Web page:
Daily Briefs

Law students begin inaugural Master of Advanced Corporation Law Program at U-M


Students in Michigan Law’s inaugural Master of Advanced Corporation Law (MACL) program began their studies this week. MACL is the first degree of its kind designed for U.S. and internationally trained lawyers who want to specialize in U.S. corporate and securities law, and gain an international comparative perspective on both. It is an intensive, rigorous, single-summer residential experience that allows students to earn an advanced degree in 12 weeks.

“MACL is a unique opportunity for students to focus intently on corporate law, learning in Michigan Law’s enriching environment from accomplished and experienced professors,” said Theresa Kaiser-Jarvis, assistant dean for international affairs. “This degree is perfect for early and mid-career practitioners who want to move into corporate work or take their corporate practice to the next level.”

The students’ countries of origin include China, Colombia, Malaysia, Philippines, Saudi Arabia, Thailand, and the United States. The students will complete 20 credit hours in-residence, including three mandatory courses, three elective courses, and a writing requirement. Each course lasts four weeks, so that in each four-week period, a student will take one four-credit mandatory course and one two-credit elective. The writing project, with an accompanying workshop-type seminar, will last for the entire 12 weeks.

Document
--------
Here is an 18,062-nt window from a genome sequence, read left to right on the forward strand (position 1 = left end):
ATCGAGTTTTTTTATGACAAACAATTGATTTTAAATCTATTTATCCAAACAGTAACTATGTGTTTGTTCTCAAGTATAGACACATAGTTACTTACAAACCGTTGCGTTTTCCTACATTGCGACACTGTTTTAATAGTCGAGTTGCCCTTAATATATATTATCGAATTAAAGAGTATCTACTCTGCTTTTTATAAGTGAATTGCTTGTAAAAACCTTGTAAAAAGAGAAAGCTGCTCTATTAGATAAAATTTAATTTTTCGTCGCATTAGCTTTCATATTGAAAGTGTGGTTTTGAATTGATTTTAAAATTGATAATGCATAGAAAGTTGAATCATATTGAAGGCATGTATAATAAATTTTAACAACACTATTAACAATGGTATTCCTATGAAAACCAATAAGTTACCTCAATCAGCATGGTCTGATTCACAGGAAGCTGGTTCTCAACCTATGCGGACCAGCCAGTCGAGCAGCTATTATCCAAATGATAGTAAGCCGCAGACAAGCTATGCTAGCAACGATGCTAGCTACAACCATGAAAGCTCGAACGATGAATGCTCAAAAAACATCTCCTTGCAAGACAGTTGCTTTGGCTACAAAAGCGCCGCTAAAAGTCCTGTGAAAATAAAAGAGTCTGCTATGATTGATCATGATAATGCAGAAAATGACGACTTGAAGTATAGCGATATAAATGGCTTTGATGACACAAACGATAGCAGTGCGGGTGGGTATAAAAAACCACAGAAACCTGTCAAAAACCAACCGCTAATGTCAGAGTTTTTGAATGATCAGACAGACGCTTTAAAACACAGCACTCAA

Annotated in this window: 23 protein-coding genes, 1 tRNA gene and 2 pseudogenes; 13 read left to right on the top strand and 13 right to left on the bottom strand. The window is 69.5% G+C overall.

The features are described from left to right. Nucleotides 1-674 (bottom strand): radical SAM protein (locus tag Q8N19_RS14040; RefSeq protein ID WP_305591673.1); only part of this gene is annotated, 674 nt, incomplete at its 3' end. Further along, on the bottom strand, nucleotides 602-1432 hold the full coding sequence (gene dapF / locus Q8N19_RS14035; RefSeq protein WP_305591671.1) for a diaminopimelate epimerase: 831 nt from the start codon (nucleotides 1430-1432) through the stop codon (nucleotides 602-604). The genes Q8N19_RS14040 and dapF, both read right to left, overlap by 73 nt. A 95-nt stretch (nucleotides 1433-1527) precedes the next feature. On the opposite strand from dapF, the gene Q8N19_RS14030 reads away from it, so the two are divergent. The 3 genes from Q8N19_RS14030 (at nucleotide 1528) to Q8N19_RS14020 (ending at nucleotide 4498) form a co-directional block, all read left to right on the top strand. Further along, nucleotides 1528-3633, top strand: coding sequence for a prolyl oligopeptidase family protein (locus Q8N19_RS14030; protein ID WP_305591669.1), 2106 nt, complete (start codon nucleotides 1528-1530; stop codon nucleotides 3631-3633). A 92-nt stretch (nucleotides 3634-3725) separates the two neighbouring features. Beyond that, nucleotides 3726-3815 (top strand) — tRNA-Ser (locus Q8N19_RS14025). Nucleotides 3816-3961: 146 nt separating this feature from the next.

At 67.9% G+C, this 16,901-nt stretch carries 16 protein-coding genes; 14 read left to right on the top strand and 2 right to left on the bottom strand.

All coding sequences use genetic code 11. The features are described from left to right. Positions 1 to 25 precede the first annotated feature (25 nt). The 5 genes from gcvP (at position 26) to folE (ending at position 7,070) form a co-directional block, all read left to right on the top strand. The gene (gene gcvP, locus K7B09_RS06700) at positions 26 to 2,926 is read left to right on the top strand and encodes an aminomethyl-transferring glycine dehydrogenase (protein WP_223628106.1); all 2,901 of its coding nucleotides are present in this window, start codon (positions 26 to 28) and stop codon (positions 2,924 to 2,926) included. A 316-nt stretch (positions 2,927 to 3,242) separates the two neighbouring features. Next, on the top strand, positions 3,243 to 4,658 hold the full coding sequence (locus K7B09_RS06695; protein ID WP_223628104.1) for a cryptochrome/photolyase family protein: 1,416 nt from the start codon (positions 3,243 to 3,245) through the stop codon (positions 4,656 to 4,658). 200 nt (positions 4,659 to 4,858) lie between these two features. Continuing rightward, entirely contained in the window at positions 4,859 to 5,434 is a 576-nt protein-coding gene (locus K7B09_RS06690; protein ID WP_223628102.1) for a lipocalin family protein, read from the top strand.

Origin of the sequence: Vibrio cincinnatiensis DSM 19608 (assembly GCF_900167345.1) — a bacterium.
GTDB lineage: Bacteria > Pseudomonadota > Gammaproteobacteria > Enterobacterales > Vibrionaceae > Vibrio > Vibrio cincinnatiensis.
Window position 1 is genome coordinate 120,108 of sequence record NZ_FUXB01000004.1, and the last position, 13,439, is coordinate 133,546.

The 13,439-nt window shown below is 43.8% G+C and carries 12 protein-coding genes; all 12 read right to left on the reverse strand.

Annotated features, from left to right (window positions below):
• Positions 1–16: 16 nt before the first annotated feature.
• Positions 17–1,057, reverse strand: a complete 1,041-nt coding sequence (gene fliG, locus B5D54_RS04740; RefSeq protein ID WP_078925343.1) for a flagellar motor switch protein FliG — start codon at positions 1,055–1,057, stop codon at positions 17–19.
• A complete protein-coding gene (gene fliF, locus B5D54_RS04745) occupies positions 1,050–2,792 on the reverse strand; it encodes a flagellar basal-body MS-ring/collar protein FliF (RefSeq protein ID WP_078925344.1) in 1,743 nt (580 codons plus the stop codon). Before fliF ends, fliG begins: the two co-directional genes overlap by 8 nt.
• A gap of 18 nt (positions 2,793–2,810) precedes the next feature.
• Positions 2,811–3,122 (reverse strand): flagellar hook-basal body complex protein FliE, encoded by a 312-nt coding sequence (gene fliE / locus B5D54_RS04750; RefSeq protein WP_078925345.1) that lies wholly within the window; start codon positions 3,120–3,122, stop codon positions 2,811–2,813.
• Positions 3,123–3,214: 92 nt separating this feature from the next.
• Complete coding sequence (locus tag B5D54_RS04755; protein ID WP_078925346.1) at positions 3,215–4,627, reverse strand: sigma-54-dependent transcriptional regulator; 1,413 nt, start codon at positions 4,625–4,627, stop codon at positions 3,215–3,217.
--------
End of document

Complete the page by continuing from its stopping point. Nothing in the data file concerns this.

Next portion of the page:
The students will graduate from the program in August.

 

First full-time judge in UP honored with portrait at courthouse


MARQUETTE, Mich. (AP) — The first full-time federal judge in the Upper Peninsula has been honored with an official portrait at the Marquette courthouse.

Timothy Greeley retired in March after more than 30 years as a magistrate judge in Michigan’s Western District. Lawyers and current and retired federal judges from the Lower Peninsula honored him Monday.

As a magistrate judge, Greeley handled certain phases of criminal cases and civil litigation in federal court. He was 33 years old when he moved to the Upper Peninsula in 1988.

A statement from U.S. District Court, based in Grand Rapids, says Greeley was “pivotal ... in the difficult task of coordinating full dockets” for judges who visited Marquette for trials.

Greeley says he was “blessed” and grateful for a “job of a lifetime.”

 

Federalist Society to host Michigan Supreme Court Review May 23
 

The Federalist Society will host a panel discussion on decisions of interest from the Michigan Supreme Court’s 2018-2019 term on Thursday, beginning at 5 p.m., at Wayne State University Law School. Panelists will include Phil Derosier, Mary Massaron and Mike Steinberger. The event will be held in the Spencer M. Partrich Auditorium.
 

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